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ARS Home » Southeast Area » Athens, Georgia » U.S. National Poultry Research Center » Poultry Microbiological Safety & Processing Research » Research » Publications at this Location » Publication #363779

Research Project: Production and Processing Intervention Strategies for Poultry Associated Foodborne Pathogens

Location: Poultry Microbiological Safety & Processing Research

Title: Broiler euthanasia by cervical dislocation or koechner euthanizing device: severing both carotid arteries immediately after application does not hasten the time to death

Author
item Buhr, Richard - Jeff
item Harris, Caitlin
item Bartenfeld Josselson, Lydia
item JACOBS, LEONIE - Virginia Tech
item BOYAL, RANJIT - Auburn University
item BOURASSA, DIANNA - Auburn University

Submitted to: Poultry Science Association Meeting Abstract
Publication Type: Abstract Only
Publication Acceptance Date: 4/30/2019
Publication Date: 7/14/2019
Citation: Buhr, R.J., Harris, C.E., Bartenfeld Jossel, L.N., Jacobs, L., Boyal, R., Bourassa, D.V. 2019. Broiler euthanasia by cervical dislocation or koechner euthanizing device: severing both carotid arteries immediately after application does not hasten the time to death. Poultry Science Association Meeting Abstract. 98(E-Suppl.1):130. p.53.

Interpretive Summary: none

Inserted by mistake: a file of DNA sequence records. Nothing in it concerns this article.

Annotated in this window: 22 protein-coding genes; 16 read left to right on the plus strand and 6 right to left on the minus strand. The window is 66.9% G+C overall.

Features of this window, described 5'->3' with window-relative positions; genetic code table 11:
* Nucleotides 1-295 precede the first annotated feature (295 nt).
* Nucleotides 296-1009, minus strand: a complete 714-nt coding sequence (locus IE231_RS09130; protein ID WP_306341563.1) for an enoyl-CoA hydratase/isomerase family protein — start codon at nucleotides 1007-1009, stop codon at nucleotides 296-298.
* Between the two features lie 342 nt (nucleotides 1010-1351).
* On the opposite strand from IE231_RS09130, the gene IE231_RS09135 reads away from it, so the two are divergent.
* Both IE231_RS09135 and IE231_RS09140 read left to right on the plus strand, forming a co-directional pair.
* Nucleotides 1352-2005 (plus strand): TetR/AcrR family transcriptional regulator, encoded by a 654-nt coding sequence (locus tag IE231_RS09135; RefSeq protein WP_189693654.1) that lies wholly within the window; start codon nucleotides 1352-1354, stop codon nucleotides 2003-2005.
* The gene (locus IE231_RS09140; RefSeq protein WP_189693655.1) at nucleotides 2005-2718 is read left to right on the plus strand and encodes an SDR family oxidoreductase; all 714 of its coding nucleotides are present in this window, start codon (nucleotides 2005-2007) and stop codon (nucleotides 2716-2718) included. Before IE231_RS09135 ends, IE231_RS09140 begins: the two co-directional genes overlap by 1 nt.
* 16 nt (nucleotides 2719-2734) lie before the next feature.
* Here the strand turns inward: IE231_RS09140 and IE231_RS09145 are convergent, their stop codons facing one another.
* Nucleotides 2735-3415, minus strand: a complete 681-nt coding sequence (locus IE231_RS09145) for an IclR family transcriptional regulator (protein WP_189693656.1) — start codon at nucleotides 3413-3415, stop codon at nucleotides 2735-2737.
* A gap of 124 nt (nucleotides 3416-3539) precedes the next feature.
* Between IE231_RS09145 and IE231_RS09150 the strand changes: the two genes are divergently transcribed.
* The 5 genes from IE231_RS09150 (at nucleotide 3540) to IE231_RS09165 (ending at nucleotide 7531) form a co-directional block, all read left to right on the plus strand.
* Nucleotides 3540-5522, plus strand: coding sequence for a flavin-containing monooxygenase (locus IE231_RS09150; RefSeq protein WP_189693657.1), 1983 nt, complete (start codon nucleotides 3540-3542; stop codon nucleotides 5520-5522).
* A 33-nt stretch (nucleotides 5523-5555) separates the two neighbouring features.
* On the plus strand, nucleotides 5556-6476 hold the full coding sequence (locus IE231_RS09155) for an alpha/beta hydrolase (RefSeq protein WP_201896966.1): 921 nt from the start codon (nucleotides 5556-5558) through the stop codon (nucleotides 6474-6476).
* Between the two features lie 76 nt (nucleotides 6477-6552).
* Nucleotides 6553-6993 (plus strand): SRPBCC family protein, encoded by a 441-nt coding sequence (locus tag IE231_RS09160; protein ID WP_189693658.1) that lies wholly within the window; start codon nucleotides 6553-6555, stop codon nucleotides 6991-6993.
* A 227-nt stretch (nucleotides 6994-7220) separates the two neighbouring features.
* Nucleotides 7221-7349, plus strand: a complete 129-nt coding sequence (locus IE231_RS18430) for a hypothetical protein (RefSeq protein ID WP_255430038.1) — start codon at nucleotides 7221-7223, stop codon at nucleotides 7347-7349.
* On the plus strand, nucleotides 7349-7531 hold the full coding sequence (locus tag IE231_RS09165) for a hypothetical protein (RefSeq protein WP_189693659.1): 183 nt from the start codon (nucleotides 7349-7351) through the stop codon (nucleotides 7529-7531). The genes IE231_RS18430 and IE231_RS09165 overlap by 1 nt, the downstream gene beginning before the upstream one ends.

Technical Abstract: The time to brain death during euthanasia of broilers using cervical dislocation (CD) has been partially attributed to the stretching and/or severing of the carotid arteries that would contribute to ischemia and accelerate brain hypoxia. The current study was undertaken to determine if immediately severing both carotid arteries in broilers euthanized by CD or using the Koechner Euthanizing Device-C (KED) impacted the time to cessation of musculoskeletal movements (indication of brain stem and spinal cord death). Male broilers (22/treatment) at 6 wk-of-age were assigned to either CD, CD+bled, KED, or KED+bled in sequential-rotating order. Each broiler was placed into a metal bleeding cone, either CD or KED was performed, and the bled treatments immediately had the carotid arteries severed with a handheld knife mid neck (to avoid cutting the damaged spinal cord at the base of the skull). CD was performed by 1 individual, KED and post-application observations by 2 individuals, and the necropsy and identification of the carotid arteries by 1 individual. The persistence of musculoskeletal movements was observer every 15 s for 4 min, or until there was cessation of movement for 1 min. The cessation of movement following CD occurred at 114±33 s and was significantly (P =0.0387) shorter compared to KED at 142±42 s. Compared to the not bled treatments, immediately severing both carotid arteries did not alter the cessation of movement for either CD+bled (125±38 s P=0.7281) nor KED+bled (134±40 s P=0.8339). During necropsy dissection, the severing of both carotid arteries during CD or KED was not observed and the frequency of 1 carotid artery being severed was 4/22 (18%) for CD and 2/22 (9%) for KED. Five of the 6 (CD and KED) broiler carcasses with 1 severed carotid artery had shorter than average time to cessation of movement. However, 15/38 (39%) broilers with both carotid arteries intact had the same or shorter time to cessation of movement, compared the carcasses with 1 severed carotid artery. Although the carotid arteries are frequently stretched and displaced laterally by the disarticulated neck vertebra, they predominately (86%) remain intact during both CD and KED euthanasia. These results indicate that reducing blood flow to the brain by severing the carotid arteries during euthanasia did not accelerate the time to death, and were unable to aid in explaining the physiology underlining the earlier attainment of death following CD when compared with KED. Brain ischemia most likely occurs by the severing of the bilateral vertebral arteries that occurs during both CD and KED. The ruptured vertebral arteries are likely the source of the pooled blood at the skull-vertebra gap during CD and KED euthanasia.